Financial scams against elderly rising

Crimes against vulnerable senior citizens on the Peninsula are on the upswing.

Financial scams are often deceptively simple. A young person in need asks an elderly person for an amount of money to help with a charity. The elderly person feels sympathetic and offers the young person help, but it’s a scam.

San Mateo County Adult Protective Services Manager Chris Rodriguez said such financial abuse toward the elderly has grown in the past few years.

“A lot of these cases aren’t small amounts of money,” he said. “They can be in the hundreds of thousands of dollars.”

According to Rodriguez, 986 new cases were opened in fiscal year 2006-07 to investigate crimes against the elderly. In 2008-09, that number jumped to 1,134.

Of those 1,134 cases, Rodriguez said, 90 percent are financial crimes. The remaining 10 percent are physical abuse or neglect.

According to U.S. Bureau of Justice statistics, people age 65 and older are disproportionately affected by property crimes and theft.

The agency estimates that between 1993 and 2002, nine out of 10 crimes against elderly were property crimes.

Last month, a 62-year-old South San Francisco man was targeted by young people to donate money to their church. But after the man emptied his savings account, the churchgoers disappeared.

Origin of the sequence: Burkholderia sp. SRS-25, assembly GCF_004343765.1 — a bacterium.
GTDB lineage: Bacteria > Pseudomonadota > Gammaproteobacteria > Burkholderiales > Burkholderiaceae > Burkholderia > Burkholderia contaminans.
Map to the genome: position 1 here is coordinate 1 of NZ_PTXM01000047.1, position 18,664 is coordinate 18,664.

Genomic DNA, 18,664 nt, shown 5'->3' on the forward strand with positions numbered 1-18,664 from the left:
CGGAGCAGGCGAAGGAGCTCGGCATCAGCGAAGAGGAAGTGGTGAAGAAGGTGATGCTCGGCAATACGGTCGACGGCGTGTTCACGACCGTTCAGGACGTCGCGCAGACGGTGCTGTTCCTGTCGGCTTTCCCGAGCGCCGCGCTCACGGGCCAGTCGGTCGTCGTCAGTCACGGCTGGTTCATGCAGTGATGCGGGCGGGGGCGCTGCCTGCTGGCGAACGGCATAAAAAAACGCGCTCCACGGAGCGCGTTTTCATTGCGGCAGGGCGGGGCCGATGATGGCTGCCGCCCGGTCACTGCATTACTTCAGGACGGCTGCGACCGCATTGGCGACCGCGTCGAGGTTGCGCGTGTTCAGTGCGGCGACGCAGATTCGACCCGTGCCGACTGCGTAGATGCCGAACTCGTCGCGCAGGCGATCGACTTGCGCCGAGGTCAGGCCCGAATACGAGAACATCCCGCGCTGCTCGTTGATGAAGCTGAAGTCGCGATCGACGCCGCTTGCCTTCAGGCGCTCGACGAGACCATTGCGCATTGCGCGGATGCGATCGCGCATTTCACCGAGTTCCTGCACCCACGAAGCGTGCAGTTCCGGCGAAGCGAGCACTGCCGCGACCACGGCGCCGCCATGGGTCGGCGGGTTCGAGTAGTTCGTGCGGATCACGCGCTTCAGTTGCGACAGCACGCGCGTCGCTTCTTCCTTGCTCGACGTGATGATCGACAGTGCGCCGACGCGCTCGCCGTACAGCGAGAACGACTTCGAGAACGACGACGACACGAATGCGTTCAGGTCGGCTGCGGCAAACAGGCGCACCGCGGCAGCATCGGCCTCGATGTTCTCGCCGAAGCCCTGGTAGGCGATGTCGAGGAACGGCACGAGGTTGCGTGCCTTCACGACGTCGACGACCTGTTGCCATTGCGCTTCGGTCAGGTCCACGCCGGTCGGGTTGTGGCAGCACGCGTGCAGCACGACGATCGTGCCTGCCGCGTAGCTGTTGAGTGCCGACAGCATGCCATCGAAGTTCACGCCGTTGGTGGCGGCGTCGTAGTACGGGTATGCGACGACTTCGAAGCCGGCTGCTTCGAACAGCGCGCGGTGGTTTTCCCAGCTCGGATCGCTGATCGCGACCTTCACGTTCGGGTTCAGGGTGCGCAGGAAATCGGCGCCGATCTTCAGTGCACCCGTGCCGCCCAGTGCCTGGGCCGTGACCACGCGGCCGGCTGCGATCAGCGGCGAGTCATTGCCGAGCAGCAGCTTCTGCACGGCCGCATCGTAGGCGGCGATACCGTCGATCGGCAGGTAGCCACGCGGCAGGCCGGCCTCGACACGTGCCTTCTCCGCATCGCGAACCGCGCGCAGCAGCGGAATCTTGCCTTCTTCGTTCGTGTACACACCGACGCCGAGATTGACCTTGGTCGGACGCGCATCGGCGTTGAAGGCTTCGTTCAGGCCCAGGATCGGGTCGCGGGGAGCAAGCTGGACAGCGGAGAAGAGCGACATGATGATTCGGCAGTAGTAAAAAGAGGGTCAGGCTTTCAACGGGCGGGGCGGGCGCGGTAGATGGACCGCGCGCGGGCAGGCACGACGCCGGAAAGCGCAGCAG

In 2007, Lazar Maksic was charged with pilfering $43,000 from his wife after he befriended her in a nursing home, married her and disappeared six months later. Maksic settled in February and served one year in jail.

South San Francisco police Sgt. Joni Lee said these scams are nothing new. She said a common scam is a claim that the target has won the lottery in another country but needs to pay the taxes on the winnings.

“[Victims] will think, ‘If I give them $8,000 for taxes but $50,000 in return, that’s good for me,’” Lee said. “But if it’s too good to be true, it probably is.”

Physical abuse also is a crime authorities watch for.

County Assistant District Attorney Karen Guidotti said family members are often the ones responsible in physical abuse cases.

This week, John Thomas Lyons was in San Mateo County court on charges that he allegedly neglected his 81-year-old disabled mother-in-law. Authorities found her in her home in July with bedsores, gangrene and rotting food around her. He was sentenced to 90 days in jail.

“All of these crimes can be charged under a certain penal code,” Guidotti said. “The serious physical abuse or neglect cases are targeted because of age or vulnerability.”

akoskey@sfexaminer.com

 

Spotting elder abuse

Financial crimes
– Sudden changes in bank account or banking practice, including an unexplained withdrawal of large sums of money by a person accompanying an elder
– Abrupt changes in a will or other financial documents
– Unexplained disappearance of funds or valuable possessions
– Substandard care being provided or bills unpaid despite the availability of adequate financial resources
– Sudden appearance of previously uninvolved relatives claiming their rights to an elder’s affairs and possessions

Source: National Center on Elder Abuse

Bay Area Newselderly abuseLazar MaksicLocal

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